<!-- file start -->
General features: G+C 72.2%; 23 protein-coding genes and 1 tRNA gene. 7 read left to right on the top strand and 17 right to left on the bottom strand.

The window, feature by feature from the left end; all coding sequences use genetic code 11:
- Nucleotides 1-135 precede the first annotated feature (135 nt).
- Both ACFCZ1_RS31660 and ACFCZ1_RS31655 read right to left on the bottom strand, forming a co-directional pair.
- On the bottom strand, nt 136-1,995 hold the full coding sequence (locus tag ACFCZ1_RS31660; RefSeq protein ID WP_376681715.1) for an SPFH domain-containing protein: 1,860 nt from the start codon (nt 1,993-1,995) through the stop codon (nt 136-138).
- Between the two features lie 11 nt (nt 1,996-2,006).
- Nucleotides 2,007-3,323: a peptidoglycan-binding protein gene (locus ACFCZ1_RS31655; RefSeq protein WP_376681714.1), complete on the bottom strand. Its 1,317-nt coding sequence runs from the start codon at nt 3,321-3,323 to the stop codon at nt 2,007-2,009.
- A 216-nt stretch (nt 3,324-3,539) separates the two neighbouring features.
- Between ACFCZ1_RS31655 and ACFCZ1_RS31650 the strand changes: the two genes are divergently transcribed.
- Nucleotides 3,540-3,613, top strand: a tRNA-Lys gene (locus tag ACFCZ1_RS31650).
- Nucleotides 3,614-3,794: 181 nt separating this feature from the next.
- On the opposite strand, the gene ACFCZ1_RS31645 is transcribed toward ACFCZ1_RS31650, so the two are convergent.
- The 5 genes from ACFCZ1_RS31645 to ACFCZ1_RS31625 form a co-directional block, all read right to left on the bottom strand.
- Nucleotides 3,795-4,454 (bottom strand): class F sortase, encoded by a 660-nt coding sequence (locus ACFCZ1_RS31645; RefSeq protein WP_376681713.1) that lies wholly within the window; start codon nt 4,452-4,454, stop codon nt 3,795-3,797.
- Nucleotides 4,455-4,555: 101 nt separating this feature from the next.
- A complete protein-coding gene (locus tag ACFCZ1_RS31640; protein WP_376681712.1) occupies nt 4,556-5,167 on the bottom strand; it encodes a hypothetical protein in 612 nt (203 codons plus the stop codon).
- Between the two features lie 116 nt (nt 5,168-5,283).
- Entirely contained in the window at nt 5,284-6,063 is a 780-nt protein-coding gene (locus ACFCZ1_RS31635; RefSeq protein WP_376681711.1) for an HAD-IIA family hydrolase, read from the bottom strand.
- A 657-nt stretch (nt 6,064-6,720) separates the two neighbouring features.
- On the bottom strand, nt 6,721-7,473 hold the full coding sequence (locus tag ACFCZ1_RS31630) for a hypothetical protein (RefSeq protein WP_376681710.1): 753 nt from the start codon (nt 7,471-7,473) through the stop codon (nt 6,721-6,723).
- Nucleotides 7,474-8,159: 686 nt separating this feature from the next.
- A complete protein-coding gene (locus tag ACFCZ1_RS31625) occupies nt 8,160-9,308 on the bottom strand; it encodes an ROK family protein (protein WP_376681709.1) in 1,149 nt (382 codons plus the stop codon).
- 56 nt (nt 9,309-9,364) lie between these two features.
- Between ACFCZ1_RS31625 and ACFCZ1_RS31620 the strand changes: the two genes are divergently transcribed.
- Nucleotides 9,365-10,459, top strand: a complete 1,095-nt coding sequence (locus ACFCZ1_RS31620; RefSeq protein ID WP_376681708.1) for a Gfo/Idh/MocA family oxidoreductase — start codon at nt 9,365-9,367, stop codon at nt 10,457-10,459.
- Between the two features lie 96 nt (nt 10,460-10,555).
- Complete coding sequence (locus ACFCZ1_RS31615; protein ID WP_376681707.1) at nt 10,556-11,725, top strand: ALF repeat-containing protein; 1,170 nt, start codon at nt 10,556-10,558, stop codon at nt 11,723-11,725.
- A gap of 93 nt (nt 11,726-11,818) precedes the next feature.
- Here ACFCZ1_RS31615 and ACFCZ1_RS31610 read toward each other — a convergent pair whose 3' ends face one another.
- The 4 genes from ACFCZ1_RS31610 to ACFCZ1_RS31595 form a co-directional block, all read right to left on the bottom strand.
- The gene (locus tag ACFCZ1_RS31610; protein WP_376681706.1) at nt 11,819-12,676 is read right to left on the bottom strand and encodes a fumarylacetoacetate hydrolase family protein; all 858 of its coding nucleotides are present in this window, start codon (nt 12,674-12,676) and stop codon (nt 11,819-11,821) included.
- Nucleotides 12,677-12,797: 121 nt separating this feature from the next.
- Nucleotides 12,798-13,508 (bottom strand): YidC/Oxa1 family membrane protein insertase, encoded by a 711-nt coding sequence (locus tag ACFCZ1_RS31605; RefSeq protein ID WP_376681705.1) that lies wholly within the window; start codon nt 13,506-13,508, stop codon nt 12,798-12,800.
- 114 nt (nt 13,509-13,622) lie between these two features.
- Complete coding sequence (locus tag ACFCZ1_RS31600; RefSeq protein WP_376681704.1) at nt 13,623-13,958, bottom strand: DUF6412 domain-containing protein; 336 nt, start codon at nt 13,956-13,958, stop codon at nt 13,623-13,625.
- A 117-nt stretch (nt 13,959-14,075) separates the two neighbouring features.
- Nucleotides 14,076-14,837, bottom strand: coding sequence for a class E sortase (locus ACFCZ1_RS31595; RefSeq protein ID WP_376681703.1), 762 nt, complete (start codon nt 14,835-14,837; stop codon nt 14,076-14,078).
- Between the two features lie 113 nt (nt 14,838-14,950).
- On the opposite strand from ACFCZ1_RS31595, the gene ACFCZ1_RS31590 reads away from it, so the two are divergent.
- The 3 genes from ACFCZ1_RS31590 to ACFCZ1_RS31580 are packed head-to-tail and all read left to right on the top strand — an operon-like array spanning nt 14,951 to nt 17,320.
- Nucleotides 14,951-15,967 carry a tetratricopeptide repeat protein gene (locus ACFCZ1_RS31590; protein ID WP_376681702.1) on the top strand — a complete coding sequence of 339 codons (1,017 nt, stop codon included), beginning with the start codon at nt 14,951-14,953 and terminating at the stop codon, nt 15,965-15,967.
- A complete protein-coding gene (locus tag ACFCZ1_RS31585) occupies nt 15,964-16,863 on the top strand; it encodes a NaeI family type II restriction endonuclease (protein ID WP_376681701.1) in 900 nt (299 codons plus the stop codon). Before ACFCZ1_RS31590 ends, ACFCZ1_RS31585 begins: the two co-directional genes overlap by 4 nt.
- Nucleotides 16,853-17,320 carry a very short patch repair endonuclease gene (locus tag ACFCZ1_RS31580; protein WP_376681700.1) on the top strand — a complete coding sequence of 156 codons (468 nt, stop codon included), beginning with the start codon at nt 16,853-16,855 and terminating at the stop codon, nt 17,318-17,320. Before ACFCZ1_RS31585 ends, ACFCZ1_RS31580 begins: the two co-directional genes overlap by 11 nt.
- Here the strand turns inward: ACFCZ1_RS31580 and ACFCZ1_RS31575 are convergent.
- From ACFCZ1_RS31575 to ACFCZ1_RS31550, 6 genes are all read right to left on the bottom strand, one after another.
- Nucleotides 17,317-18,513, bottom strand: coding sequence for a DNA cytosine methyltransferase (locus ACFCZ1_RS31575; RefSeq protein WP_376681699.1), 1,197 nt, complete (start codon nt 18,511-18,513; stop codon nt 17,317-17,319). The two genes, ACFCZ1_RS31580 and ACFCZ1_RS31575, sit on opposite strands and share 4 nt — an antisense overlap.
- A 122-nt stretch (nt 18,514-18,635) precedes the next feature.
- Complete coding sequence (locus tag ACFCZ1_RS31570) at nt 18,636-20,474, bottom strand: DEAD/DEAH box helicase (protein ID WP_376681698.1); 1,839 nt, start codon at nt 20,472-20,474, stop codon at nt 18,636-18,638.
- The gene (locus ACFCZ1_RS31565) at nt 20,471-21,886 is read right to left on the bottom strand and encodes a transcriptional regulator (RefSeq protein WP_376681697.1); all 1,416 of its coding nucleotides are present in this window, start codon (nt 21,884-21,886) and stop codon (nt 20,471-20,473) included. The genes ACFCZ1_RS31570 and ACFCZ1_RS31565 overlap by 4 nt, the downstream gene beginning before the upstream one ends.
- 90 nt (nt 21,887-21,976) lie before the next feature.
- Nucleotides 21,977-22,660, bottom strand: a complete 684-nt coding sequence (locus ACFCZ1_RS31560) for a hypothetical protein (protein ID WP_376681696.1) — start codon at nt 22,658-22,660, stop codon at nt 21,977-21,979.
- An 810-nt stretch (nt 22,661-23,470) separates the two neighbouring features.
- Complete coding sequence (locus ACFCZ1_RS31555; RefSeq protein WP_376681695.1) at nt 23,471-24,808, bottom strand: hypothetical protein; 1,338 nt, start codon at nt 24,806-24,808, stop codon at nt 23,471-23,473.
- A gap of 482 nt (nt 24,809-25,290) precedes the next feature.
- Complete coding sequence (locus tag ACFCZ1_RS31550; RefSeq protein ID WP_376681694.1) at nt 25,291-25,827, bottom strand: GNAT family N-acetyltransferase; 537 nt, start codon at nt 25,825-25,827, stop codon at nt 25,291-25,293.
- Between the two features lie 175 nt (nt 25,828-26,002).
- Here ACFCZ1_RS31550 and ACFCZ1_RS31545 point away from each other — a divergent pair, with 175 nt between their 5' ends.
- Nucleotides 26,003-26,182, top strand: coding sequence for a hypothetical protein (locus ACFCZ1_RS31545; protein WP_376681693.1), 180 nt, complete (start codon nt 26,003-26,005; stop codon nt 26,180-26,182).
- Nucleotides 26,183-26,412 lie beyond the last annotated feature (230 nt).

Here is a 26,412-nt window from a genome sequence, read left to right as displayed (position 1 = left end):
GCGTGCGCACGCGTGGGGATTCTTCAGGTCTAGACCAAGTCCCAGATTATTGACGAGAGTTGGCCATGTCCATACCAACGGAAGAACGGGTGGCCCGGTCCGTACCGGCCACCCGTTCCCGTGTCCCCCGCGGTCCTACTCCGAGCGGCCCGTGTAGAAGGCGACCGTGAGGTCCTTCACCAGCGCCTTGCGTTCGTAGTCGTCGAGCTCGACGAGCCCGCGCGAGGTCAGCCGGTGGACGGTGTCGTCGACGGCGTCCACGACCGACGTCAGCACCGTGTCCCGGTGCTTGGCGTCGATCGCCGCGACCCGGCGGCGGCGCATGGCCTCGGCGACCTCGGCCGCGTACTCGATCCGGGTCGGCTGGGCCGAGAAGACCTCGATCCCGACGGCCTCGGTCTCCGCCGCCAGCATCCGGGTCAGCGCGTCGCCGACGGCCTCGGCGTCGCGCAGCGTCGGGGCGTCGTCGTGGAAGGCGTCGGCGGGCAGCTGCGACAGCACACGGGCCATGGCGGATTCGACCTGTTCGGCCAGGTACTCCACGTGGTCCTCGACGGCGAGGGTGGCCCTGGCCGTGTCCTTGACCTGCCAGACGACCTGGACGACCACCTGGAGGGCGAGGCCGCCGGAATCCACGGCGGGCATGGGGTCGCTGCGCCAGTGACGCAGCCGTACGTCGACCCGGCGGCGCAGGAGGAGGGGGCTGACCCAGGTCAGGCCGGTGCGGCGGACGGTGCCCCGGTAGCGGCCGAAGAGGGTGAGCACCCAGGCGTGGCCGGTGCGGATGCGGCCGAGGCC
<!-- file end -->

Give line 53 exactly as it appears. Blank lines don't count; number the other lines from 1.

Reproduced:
- Complete coding sequence (locus ACFCZ1_RS31555; RefSeq protein WP_376681695.1) at nt 23,471-24,808, bottom strand: hypothetical protein; 1,338 nt, start codon at nt 24,806-24,808, stop codon at nt 23,471-23,473.